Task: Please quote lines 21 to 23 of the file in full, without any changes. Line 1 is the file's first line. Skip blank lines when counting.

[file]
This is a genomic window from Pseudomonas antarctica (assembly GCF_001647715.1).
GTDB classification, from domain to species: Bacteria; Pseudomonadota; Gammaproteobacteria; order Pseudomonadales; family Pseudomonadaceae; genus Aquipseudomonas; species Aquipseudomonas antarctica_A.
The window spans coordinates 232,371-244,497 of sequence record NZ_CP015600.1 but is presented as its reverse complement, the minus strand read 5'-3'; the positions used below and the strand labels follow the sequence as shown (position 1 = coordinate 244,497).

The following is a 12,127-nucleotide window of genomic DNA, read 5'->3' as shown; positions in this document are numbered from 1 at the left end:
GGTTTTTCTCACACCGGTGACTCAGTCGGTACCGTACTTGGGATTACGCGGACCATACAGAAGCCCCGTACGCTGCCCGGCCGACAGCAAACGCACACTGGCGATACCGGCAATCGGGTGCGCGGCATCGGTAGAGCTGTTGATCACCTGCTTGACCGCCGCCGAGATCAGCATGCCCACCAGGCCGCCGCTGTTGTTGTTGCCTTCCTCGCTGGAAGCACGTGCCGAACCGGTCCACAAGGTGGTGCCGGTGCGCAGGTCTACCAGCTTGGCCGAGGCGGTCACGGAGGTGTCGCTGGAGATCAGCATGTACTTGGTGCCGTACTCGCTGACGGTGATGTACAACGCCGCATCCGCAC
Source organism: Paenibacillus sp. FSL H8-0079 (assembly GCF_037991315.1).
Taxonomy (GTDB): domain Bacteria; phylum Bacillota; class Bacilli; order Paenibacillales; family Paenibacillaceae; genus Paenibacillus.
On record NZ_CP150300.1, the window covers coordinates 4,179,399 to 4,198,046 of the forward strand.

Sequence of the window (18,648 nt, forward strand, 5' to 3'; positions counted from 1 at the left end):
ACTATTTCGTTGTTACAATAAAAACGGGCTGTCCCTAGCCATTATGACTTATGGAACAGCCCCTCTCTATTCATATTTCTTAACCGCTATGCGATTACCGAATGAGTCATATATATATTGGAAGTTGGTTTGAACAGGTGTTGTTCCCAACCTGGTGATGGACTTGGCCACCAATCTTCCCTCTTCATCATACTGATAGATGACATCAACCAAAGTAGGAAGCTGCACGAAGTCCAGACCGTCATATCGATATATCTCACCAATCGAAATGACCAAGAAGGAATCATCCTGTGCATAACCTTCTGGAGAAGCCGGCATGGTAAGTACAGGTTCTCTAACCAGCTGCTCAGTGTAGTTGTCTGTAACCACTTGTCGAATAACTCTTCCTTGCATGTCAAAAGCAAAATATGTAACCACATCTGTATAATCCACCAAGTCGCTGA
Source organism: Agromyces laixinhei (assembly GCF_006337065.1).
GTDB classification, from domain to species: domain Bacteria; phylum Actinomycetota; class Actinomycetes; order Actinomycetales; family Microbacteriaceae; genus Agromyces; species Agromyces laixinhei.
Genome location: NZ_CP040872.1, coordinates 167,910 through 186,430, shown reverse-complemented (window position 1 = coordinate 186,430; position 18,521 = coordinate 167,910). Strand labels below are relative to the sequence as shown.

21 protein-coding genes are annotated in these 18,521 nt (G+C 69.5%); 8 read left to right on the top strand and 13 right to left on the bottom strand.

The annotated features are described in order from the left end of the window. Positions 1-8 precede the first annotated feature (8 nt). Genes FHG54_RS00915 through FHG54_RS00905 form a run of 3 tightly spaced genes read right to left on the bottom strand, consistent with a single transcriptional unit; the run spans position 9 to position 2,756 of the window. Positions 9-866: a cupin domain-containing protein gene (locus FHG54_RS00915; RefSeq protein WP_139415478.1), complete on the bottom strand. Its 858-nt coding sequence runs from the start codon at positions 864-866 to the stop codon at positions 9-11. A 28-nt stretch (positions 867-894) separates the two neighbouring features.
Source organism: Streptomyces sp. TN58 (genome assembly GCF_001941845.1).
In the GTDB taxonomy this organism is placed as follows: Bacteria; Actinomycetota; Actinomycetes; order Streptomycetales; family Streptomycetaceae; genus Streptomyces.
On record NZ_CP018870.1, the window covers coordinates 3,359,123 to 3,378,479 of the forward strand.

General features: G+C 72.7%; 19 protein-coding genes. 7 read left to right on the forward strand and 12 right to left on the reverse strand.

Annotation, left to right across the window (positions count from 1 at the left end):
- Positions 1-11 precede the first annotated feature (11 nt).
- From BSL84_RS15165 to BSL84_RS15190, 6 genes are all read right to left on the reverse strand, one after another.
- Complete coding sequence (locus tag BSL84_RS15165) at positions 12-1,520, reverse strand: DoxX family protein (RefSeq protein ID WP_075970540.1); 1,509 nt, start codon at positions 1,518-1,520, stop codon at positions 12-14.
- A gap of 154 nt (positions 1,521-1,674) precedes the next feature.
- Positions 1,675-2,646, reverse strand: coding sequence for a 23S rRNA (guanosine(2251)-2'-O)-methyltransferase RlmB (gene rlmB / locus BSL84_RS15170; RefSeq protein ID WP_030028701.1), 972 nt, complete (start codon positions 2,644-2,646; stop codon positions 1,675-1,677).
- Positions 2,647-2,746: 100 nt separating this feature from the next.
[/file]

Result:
- Positions 1-11 precede the first annotated feature (11 nt).
- From BSL84_RS15165 to BSL84_RS15190, 6 genes are all read right to left on the reverse strand, one after another.
- Complete coding sequence (locus tag BSL84_RS15165) at positions 12-1,520, reverse strand: DoxX family protein (RefSeq protein ID WP_075970540.1); 1,509 nt, start codon at positions 1,518-1,520, stop codon at positions 12-14.